An atom’s electron affinity depends on when the electron is appended to the atom. When the first electron is added to a neutral atom, it will always possess negative energy and this is the first electron affinity. The reason this is so is that energy is released as the neural atom has an electron added, making the ion negative. More and more energy is necessary to add additional negative ions. Because the energy necessary to add an ion overpowers the energy released by the electron attachment process, the second electron affinity will be positive.
The Electronegativity Trend
The Electronegativity Trend refers to how electronegativity levels change as you follow the periodic table left to right or top to bottom. In general, electronegativity levels tend to increase as you follow the periodic table from top to bottom and it also increases as you move across the periodic table from left to right.
Electronegativity refers to the how much influence or “attractiveness” an atom has to the electrons which are found in a chemical bond or to put that another way it describes an atom’s ability to attract electrons when that atom is part of a given compound. Polar covalent bonds are created when the electrons that comprise a chemical bond have a weaker attraction to one atom than to another atom. In contrast, a covalent bond is created when two atoms have the same electronegativity values, thus sharing the electrons exactly.
If the electronegativity difference between two atoms is extremely great, the two atoms won’t share the electrons between them at all. The atom that has the greater electronegativity basically steals the electron from the other atom, and as a result, an ionic bond is created.
The Pauling Scale is a scale that tracks how strong the bond energies, the electronegativity values, for different atoms are. Atoms have electronegativity values between 0.7 to 3.98 and hydrogen, which has a value of 2.20, is used as the basis for the scale.
The Atomic Radius Trend
The term “atomic radius” describes the size of an atom. Atomic radius can be difficult to precisely measure, do in large part to the fact that there are competing ways to define atomic radius. The different ways to measure atomic radius include the Van der Waals radius, the covalent radius, the metallic radius, and the ionic radius.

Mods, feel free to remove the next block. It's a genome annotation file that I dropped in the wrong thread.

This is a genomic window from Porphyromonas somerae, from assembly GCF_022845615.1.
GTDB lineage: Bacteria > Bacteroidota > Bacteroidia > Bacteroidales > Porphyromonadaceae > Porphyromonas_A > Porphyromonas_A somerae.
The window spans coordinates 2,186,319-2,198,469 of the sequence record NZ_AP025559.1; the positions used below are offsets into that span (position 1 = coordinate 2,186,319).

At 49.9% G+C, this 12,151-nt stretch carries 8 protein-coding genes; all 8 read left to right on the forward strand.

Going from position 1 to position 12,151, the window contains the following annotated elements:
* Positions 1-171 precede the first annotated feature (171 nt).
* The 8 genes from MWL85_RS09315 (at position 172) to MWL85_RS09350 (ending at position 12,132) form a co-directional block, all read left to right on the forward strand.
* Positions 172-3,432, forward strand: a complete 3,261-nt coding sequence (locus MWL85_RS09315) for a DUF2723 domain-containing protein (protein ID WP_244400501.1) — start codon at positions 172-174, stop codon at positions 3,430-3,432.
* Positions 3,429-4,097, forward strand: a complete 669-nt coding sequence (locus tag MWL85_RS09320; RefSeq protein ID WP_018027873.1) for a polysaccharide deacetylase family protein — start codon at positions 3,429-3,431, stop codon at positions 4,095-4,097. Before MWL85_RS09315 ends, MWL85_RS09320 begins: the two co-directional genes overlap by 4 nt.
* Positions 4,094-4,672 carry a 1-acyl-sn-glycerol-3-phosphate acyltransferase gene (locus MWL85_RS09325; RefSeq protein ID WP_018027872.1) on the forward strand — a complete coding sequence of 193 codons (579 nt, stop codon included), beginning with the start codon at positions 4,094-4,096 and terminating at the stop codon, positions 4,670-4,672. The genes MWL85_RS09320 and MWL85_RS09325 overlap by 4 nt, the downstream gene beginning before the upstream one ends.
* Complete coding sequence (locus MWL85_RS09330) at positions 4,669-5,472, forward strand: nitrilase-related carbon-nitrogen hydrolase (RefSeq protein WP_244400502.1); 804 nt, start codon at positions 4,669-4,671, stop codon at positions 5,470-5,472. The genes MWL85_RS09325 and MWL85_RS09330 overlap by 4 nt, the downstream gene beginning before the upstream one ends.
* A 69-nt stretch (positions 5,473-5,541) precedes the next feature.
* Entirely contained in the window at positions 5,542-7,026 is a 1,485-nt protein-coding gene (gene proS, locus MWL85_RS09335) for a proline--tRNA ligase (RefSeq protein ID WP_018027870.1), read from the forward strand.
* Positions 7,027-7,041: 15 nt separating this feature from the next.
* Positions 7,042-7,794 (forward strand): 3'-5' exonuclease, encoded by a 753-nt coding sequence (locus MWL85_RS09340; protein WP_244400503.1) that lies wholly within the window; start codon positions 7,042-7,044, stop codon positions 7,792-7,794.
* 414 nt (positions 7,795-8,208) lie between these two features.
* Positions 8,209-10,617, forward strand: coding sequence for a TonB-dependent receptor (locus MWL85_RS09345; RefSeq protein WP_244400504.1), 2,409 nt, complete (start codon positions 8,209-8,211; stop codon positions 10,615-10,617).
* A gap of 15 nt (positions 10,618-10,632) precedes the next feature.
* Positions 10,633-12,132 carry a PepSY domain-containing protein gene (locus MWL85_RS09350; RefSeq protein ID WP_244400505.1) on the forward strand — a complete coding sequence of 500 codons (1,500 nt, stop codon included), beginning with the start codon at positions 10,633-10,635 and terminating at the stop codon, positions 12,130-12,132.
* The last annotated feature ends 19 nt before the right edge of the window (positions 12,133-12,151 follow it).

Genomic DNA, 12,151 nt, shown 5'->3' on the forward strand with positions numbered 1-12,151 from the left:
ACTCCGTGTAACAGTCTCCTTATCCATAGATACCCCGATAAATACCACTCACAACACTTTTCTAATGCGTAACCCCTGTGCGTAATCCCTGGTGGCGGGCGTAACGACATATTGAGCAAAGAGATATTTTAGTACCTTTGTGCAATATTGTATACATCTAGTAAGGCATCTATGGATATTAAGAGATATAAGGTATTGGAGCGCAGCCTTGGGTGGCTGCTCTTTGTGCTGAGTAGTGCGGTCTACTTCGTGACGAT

The Van der Waals radius describes the distance in a defined element that exists between the closest approach of two non-bonded atoms. The metallic radius is taken when two metal ions are in a metallic lattice and it is half the distance between these two metal ions. The covalent radius describes the size of an atom which comprises a portion of a given covalent bond. Finally, the ionic radius is taken when a crystal lattice holds the ion and it is half the distance between the two nuclei of two different ions that are barely touching.
The Atomic Radius Trend refers to the fact that as you follow the periodic table down a group of elements, atomic radius tends to increase, which reflects the fact that as you move down a column another electron shell is added to the atom for every new row in the periodic table. Due to the fact that there is an increased number of electrons per atom as the atomic number goes up, the atomic radius tends to drop as you move left to right across the periodic table.
Metals, Metalloids and Nonmetals
One way that the elements of the periodic table are grouped together is through various properties that classify them one of three different groups: metals, metalloids/semimetals, and nonmetals.
Most of the elements found on the periodic table are metals, and metals are distinguished by properties like:
- Being shiny, having high luster
- Typically solid at room temperature
- Good conductors of electricity and heat
- Loose electrons easily
Semimetals, or metalloids, have properties which are in between metals and nonmetals. These properties are:
- Can be either dull or shiny
- Often effective semiconductors
- Can lose or gain electrons in chemical reactions
- Have several different forms
Nonmetals are elements that have properties which are quite distinct from metals. The noble gasses, like oxygen, are nonmetals. Nonmetals have characteristics like the following:
- Often brittle
- Compared to metals they have low melting points
- Do not conduct electricity or heat very well
- Compared to metals they are much less dense
- Often gain electrons when involved in chemical reactions
- Appear dull, and not shiny